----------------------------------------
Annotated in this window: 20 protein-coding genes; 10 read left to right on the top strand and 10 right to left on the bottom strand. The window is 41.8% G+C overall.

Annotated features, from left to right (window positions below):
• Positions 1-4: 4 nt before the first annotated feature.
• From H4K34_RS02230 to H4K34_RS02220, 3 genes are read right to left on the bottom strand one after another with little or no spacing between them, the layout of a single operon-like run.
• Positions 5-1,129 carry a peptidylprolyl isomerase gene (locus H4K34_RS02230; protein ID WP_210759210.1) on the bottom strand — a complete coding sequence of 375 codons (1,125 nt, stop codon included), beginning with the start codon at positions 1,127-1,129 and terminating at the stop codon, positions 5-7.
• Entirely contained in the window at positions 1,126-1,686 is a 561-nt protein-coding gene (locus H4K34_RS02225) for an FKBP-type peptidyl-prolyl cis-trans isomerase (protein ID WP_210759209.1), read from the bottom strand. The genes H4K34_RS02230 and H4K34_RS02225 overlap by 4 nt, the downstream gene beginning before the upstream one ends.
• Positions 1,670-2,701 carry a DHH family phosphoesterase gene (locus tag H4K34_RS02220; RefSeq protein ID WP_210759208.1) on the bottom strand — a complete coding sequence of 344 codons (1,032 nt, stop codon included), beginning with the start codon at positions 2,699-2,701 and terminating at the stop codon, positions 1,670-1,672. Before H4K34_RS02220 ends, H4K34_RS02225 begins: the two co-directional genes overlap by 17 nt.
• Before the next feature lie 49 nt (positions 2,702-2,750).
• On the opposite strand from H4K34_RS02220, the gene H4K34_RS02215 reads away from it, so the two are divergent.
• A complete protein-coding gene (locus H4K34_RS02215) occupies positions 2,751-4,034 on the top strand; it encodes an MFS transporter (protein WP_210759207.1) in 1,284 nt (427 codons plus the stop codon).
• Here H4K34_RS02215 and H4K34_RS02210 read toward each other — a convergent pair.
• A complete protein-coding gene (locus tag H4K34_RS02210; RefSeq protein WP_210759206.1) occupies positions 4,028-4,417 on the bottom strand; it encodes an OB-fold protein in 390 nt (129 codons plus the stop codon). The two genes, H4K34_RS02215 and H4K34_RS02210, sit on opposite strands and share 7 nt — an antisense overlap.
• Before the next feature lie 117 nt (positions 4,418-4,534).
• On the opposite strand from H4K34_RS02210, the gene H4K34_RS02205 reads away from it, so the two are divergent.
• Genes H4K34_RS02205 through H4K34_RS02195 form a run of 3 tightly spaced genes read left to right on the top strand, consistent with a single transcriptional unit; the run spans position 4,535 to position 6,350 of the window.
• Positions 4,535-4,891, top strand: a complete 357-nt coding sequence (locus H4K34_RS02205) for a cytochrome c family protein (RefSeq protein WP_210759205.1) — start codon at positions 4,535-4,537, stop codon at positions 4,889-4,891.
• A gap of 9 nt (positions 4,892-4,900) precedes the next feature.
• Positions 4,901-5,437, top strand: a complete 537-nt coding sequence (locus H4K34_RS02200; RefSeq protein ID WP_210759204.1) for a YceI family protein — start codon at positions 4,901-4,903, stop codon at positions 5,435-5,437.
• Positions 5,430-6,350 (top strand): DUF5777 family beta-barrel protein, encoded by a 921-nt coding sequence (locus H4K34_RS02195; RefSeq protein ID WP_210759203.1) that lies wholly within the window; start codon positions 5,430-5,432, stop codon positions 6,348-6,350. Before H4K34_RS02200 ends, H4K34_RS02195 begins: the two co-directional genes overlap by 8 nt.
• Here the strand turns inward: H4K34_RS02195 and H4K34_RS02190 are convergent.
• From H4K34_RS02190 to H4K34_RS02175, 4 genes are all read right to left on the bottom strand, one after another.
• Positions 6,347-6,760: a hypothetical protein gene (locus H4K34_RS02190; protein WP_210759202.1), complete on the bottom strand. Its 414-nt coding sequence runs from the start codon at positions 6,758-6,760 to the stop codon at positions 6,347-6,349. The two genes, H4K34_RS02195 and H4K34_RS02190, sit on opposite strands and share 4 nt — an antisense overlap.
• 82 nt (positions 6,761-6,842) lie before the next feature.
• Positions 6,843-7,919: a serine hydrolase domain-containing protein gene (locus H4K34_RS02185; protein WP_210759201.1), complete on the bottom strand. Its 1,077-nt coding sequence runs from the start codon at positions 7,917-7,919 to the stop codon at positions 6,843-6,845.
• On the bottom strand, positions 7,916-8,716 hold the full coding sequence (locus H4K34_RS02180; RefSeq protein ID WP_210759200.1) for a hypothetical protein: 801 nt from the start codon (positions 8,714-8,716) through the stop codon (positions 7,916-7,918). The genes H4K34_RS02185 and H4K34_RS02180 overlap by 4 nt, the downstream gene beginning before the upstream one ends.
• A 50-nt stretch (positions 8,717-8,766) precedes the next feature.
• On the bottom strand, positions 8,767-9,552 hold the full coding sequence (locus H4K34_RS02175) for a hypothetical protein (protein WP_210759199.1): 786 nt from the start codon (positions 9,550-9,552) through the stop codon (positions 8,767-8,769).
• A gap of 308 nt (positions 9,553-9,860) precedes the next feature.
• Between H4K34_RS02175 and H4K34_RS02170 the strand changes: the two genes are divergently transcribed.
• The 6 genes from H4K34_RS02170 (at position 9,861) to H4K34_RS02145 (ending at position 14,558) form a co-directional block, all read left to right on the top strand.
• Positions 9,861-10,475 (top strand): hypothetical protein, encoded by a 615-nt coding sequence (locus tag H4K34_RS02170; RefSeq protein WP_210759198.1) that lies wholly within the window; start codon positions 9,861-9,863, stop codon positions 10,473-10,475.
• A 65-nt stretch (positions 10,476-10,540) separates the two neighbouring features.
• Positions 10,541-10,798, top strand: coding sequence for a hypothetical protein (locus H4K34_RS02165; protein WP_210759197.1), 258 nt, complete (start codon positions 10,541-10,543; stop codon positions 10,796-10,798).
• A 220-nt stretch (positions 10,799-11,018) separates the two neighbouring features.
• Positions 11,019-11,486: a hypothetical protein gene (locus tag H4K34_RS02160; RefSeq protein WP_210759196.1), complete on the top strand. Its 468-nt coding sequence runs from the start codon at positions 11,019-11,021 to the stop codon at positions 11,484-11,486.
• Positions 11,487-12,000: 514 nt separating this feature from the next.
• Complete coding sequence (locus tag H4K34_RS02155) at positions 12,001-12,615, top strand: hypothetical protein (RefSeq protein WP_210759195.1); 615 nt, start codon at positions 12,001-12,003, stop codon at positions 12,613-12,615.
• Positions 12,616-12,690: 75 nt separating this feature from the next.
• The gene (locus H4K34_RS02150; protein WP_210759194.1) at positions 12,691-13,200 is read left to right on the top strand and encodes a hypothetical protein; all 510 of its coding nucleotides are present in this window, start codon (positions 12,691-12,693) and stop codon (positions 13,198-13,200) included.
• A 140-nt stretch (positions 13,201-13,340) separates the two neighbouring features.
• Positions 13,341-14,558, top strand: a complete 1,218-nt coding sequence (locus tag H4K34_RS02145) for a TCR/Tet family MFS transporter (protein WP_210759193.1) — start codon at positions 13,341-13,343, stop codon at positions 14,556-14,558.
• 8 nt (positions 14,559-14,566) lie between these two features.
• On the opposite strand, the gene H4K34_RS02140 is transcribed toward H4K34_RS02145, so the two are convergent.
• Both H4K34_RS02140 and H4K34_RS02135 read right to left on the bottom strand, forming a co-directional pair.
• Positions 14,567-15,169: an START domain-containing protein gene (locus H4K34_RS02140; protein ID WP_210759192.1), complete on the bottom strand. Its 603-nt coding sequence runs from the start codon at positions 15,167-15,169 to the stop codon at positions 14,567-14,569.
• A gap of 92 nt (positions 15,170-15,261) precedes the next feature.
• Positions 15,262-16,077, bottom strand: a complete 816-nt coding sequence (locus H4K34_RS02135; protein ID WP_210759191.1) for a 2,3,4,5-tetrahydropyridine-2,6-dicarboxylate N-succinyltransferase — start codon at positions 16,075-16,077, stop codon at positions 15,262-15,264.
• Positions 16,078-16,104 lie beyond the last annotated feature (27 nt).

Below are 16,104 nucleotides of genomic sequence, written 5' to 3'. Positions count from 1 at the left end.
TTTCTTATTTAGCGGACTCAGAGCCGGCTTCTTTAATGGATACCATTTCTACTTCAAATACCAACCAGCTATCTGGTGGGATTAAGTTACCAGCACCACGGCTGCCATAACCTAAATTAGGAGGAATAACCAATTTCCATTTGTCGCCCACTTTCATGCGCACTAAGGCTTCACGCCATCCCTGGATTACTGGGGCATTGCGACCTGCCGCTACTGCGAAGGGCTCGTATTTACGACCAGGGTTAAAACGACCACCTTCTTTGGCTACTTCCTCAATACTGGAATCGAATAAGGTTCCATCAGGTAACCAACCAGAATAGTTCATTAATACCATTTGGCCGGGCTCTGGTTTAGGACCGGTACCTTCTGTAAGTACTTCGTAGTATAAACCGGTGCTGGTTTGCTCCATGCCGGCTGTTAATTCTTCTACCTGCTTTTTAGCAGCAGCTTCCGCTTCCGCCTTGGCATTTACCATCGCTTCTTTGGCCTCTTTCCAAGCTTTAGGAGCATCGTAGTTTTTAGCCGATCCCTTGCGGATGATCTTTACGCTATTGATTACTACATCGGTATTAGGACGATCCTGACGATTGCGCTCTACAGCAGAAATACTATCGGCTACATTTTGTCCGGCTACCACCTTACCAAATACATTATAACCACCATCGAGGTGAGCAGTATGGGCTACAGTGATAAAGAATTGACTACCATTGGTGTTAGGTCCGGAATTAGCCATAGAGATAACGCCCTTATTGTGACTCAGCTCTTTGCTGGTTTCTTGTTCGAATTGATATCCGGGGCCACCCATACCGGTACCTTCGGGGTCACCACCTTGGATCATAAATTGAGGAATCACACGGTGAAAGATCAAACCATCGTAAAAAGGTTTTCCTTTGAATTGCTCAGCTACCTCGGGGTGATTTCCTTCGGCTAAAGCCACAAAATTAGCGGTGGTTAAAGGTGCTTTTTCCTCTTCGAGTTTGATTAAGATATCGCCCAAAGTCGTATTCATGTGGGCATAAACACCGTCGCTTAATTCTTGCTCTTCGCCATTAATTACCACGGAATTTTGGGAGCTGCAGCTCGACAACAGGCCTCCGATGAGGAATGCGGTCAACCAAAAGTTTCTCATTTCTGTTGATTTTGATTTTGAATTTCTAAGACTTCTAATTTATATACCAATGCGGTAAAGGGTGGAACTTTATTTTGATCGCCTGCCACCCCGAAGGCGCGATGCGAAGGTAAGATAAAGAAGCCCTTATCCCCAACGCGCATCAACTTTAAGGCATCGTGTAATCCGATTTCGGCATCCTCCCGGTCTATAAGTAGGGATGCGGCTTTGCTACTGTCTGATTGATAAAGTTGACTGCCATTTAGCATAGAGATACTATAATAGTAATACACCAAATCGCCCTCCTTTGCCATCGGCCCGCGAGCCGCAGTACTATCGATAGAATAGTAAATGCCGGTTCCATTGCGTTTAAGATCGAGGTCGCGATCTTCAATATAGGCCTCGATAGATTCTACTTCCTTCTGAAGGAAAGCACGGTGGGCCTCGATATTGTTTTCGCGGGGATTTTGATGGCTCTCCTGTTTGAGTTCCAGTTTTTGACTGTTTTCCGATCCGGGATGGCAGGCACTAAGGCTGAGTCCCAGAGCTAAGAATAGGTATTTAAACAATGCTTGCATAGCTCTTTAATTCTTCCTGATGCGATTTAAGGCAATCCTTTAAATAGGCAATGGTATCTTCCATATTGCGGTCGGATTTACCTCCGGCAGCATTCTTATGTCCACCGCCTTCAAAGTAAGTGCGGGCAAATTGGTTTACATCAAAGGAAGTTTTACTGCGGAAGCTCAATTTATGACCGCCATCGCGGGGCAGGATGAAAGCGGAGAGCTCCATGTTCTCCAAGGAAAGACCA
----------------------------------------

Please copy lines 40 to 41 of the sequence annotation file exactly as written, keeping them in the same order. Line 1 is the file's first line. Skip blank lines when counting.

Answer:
• A 140-nt stretch (positions 13,201-13,340) separates the two neighbouring features.
• Positions 13,341-14,558, top strand: a complete 1,218-nt coding sequence (locus tag H4K34_RS02145) for a TCR/Tet family MFS transporter (protein WP_210759193.1) — start codon at positions 13,341-13,343, stop codon at positions 14,556-14,558.